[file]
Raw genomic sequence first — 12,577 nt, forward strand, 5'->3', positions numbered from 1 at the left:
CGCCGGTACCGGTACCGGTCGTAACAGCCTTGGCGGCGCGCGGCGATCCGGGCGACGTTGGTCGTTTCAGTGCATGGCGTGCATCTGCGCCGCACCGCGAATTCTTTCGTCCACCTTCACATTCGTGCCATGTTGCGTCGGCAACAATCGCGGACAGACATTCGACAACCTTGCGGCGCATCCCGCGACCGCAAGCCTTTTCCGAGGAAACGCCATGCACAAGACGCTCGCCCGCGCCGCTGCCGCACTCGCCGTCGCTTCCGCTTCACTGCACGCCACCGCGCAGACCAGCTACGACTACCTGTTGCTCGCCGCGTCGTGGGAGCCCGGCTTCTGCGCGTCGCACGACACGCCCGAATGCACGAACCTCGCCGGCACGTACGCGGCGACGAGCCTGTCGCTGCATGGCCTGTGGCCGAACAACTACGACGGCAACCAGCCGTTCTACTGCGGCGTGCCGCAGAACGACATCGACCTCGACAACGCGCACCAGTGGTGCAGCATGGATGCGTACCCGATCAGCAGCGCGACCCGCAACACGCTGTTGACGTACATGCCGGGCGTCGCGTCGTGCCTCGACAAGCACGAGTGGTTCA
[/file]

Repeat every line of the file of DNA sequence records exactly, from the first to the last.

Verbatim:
Raw genomic sequence first — 12,577 nt, forward strand, 5'->3', positions numbered from 1 at the left:
CGCCGGTACCGGTACCGGTCGTAACAGCCTTGGCGGCGCGCGGCGATCCGGGCGACGTTGGTCGTTTCAGTGCATGGCGTGCATCTGCGCCGCACCGCGAATTCTTTCGTCCACCTTCACATTCGTGCCATGTTGCGTCGGCAACAATCGCGGACAGACATTCGACAACCTTGCGGCGCATCCCGCGACCGCAAGCCTTTTCCGAGGAAACGCCATGCACAAGACGCTCGCCCGCGCCGCTGCCGCACTCGCCGTCGCTTCCGCTTCACTGCACGCCACCGCGCAGACCAGCTACGACTACCTGTTGCTCGCCGCGTCGTGGGAGCCCGGCTTCTGCGCGTCGCACGACACGCCCGAATGCACGAACCTCGCCGGCACGTACGCGGCGACGAGCCTGTCGCTGCATGGCCTGTGGCCGAACAACTACGACGGCAACCAGCCGTTCTACTGCGGCGTGCCGCAGAACGACATCGACCTCGACAACGCGCACCAGTGGTGCAGCATGGATGCGTACCCGATCAGCAGCGCGACCCGCAACACGCTGTTGACGTACATGCCGGGCGTCGCGTCGTGCCTCGACAAGCACGAGTGGTTCA